InMotion Consulting & Coaching

Deirdre Danahar – High Performing People and Team Coach| Consultant | Speaker

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Slow Business: The Power of Contemplation In Strategic Planning

Last Friday, Kelly, a friend of mine and I were discussing the under-rated “slow-business” approach, one where contemplation is valued as much as action.  Kelly, a Director at community development organization, is tasked with making good things happen as quickly as possible. Something she said stuck with to me: “There are times when the best action is to pause, take in the horizon to see what is and is not there and think, before charging head. I’m learning to build this into my approach, which takes effort, my inclination is to charge ahead without always looking around. That does not always end well.”  

That might sound like inaction as action, which by definition cannot happen. In actuality what Kelly is talking about is contemplation. 

the action of looking thoughtfully at something for a long time

the state of being thought about or planned
deep reflective thought

In the whiz-bang, pop-up box, instant message, 24-hour workplace, contemplation can feel like a luxury reserved for vacation.  It’s not and should not be a luxury. It should be a non-negotiable planning stage. Planning often means a change is being considered. Contemplation creates space for thinking through a possible change.

Contemplation is the Exploratory Stage in Decision Making

Contemplation is the exploratory stage in decision making.  It’s a vital stage during which a risk-reward analysis can be done.  

  • It the right change?  Is it the right time?  it is important enough? 
  • It there the confidence within the organization to make the change?
  • What is the price that will be paid if a change is made?
  • What is the price that will be paid if a change is not made?
  • What is possible if we make this decision, that is not possible if we hold off?  
  • How do we know these things are true?

Taking the time to answer these questions eliminates much of the doubt that can come from your team. Where there is doubt there is inaction, because people are not bought into the idea.  And you can’t always sell and idea of force it – well you can but that can lead to a whole host of other problems. Plus that’s exhausting.  

“Men often oppose a thing merely because they have had no agency in planning it, or because it may have been planned by those whom they dislike.”   ~Alexander Hamilton

When people are able to think through the above questions and create their own reasoning for moving forward it is much more powerful and lasting. What motivates people to change is complex. The good news is there is more than 20 years of research on what motivates change in people, which is important for organizations to consider, because in the end it’s the people in your organization who actually do the planning and do the work that results in change or not.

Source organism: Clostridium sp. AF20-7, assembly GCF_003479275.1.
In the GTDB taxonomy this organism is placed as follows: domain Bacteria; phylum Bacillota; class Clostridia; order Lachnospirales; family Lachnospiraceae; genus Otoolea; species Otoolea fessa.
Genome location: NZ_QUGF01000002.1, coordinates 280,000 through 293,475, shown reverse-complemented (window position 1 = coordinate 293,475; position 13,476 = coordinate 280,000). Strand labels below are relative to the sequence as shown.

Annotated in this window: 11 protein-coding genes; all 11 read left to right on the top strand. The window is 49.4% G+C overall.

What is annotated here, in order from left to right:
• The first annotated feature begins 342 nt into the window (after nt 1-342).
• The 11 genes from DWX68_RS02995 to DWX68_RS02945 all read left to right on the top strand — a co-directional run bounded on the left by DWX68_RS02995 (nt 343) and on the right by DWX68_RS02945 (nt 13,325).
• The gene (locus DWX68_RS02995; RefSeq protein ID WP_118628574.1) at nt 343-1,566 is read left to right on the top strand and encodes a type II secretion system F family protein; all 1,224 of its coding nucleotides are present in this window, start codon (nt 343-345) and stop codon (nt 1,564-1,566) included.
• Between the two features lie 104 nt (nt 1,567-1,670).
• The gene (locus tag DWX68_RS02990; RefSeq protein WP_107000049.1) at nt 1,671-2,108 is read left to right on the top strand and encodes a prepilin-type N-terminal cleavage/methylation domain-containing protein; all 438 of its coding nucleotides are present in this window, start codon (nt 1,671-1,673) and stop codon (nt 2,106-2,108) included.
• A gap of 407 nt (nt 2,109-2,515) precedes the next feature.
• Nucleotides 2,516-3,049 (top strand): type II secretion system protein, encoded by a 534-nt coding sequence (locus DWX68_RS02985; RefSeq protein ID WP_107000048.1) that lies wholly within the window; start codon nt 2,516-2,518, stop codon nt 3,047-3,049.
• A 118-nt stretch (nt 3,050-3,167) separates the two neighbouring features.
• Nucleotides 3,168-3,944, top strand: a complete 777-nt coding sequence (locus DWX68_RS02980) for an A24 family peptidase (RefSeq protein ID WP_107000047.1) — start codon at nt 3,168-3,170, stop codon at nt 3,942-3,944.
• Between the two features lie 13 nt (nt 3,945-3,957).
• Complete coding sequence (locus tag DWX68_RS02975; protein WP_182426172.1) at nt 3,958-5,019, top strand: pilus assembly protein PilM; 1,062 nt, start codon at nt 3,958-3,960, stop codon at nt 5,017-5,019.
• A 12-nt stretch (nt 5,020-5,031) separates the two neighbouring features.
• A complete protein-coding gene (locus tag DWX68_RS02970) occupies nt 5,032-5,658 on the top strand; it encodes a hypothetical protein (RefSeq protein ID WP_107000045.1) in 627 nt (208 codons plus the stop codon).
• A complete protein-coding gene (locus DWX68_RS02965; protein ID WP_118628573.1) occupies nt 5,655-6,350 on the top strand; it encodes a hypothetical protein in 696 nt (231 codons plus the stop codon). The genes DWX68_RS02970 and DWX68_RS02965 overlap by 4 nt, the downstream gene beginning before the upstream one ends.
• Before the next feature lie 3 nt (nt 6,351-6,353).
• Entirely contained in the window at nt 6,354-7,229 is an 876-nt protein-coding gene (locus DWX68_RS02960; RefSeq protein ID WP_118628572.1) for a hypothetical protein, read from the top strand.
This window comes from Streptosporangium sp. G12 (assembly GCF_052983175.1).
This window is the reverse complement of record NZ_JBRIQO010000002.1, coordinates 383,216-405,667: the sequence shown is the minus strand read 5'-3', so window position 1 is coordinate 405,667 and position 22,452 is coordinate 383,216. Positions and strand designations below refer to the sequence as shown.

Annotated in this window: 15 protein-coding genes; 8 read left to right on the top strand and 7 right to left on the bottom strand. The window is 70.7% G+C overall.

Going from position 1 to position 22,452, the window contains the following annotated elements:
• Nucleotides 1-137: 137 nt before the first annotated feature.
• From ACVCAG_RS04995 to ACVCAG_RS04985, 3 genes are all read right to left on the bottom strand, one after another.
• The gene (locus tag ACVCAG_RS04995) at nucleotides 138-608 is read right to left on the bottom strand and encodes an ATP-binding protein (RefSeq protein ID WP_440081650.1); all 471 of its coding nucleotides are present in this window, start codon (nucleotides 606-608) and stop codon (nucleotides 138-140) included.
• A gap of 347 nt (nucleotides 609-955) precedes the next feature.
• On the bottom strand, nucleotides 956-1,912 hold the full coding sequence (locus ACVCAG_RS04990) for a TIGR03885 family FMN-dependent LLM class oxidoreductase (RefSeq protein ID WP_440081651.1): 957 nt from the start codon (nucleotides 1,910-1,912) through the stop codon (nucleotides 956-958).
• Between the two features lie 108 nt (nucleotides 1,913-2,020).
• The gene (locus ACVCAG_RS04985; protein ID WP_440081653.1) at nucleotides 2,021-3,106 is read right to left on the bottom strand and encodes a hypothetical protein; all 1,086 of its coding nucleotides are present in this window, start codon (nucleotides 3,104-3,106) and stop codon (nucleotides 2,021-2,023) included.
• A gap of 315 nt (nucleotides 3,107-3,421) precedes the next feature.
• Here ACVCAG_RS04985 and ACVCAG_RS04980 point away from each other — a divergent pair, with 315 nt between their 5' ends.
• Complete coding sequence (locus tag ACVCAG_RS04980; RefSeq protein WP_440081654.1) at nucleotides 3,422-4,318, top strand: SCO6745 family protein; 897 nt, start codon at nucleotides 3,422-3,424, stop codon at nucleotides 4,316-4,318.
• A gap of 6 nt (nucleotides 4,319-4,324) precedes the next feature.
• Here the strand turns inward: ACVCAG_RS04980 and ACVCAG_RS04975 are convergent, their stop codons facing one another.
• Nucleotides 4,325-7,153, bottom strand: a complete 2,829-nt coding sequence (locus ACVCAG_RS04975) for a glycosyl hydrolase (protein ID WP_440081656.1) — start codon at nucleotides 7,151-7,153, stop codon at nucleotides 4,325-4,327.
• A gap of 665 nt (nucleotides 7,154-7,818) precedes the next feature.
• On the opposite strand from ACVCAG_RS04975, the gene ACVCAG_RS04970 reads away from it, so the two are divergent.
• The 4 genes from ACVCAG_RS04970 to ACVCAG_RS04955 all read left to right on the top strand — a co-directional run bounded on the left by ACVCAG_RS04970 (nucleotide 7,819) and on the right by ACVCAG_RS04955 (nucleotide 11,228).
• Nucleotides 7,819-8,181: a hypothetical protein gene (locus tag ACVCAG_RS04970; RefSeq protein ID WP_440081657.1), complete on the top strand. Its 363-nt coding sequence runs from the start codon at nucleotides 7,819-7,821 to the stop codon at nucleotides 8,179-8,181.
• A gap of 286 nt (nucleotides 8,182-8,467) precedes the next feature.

How Get the Most From Contemplation As a Strategic Planning Stage

In her role, Kelly, needs to plan very carefully, the initiatives she leads are intended to have a lasting positive impact on the local community and consequently a positive ripple effect for the large metro area. She must engage her board and other stakeholders to approve and carry out the plans. She’s making it a practice to purposefully engage her key stakeholders in a contemplative strategic planning process so they are bought into the plan and take ownership in the outcomes of their collective efforts.

When you invite others to contemplate early in the planning process, you can more readily leverage the collective knowledge and ideas of your team -  from the board and your senior staff to your managers and individual contributor staff.  Ask your team members to do their own focused thinking (contemplation) before a meeting and bring their best ideas and insights to the table. What makes contemplation different from day-dreaming are the focused questions you are meditating on. Give your team a set of questions designed to elicit insights. Here are some examples:

  • Given our strategic plan and mission what worked well last year? And what could have worked better? What is missing?
  • What is on the horizon has the biggest potential for gain for our organization: shifts in the industry or economy, changes in our targeted audience, competition have the biggest potential?
  • And which have the biggest potential for harm to our organization?
  • What are the chronic issues that seem to never get better?
  • What factors are present when we are at our best? And how can we be more intentional about leveraging these factors?
  • In 12 months’ time what does success look like for me within the organization?

When you gather your planning team around the table you can more quickly focus on solutions, because people have been contemplating before the meeting

Copyright 2013-2015 by Deirdre Danahar; Images by Brice Media
InMotion Consulting and Coaching, Jackson MS, 601-362-8288